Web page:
Other than those evocative bits of the past, I don't hold much stake in my stuff.

Some folks have even less of an attachment to stuff than I do, though. I've seen personalized pottery (a big pasta bowl painted with 'To Mom With Love'), certificates of merit, framed family photos, hand made artifacts, all on a shelf at a thrift store.

Maybe there should be some thrift store protocol that separates the highly sentimental from the purely functional. Like looking through someone's underpants drawer or medicine cabinet, some items don't need to be put on display.

Because those items on a thrift store shelf that had a very love-driven initial intention need just a bit of honor.

If only for those of us whose hearts twinge just a little when they see tangible sentiment discarded.

Tuesday, March 30, 2010

Trash talk

There are things in one's life that outlive their usefulness.

Whether it's a staying in a stale relationship, going to McDonald's, enjoying Kenny G or keeping crap you just don't need any more, some things simply don't keep a relevant place in a conscious life.

And there are opportunities to elegantly walk away, not participate, not listen, not do, not try, not accept less, not hold on just for the sake of holding.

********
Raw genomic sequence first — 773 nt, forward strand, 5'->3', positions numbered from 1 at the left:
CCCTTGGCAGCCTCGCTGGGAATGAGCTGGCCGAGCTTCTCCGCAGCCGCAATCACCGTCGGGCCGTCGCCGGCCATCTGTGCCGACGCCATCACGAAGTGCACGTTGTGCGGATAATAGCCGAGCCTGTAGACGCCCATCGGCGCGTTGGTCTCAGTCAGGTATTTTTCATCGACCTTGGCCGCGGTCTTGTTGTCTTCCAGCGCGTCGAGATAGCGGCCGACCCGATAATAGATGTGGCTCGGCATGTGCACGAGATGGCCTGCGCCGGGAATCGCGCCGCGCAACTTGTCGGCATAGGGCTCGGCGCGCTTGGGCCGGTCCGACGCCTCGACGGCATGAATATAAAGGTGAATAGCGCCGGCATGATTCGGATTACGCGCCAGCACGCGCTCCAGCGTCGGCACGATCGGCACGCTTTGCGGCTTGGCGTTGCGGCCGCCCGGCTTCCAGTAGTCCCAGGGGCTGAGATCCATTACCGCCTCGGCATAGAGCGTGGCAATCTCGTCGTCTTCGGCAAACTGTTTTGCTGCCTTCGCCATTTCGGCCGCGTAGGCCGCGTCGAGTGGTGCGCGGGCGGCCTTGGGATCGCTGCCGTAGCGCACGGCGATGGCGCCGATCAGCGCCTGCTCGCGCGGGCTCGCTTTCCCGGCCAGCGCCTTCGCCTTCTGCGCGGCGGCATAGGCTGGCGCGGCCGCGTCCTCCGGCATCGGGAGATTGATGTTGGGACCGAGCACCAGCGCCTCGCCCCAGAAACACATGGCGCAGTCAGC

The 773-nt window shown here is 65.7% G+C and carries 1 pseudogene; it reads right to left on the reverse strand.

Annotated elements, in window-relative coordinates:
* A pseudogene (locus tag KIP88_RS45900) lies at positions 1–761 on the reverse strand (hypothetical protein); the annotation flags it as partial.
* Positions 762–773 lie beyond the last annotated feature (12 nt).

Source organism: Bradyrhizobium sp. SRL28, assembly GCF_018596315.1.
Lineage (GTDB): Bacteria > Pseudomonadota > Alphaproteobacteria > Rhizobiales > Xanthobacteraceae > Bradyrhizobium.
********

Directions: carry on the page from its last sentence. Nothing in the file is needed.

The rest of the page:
It's no more tangibly expressed, this letting go, than checking out other people's trash.

The examples are everywhere. Lovely, classy Sue from work and I had a conversation today about what she terms 'garbage picking'.

She brought photos on her camera, and we strolled through several of her garbage picking outcomes. I'll add photos from Sue's trash finds later, but let me tell you: she knows where to troll the trash.

She showed me a beautiful vintage secretary which integrates perfectly into her home, which, of course, is classy. She noticed the piece sitting next to someone's trash, ready to go to the landfill.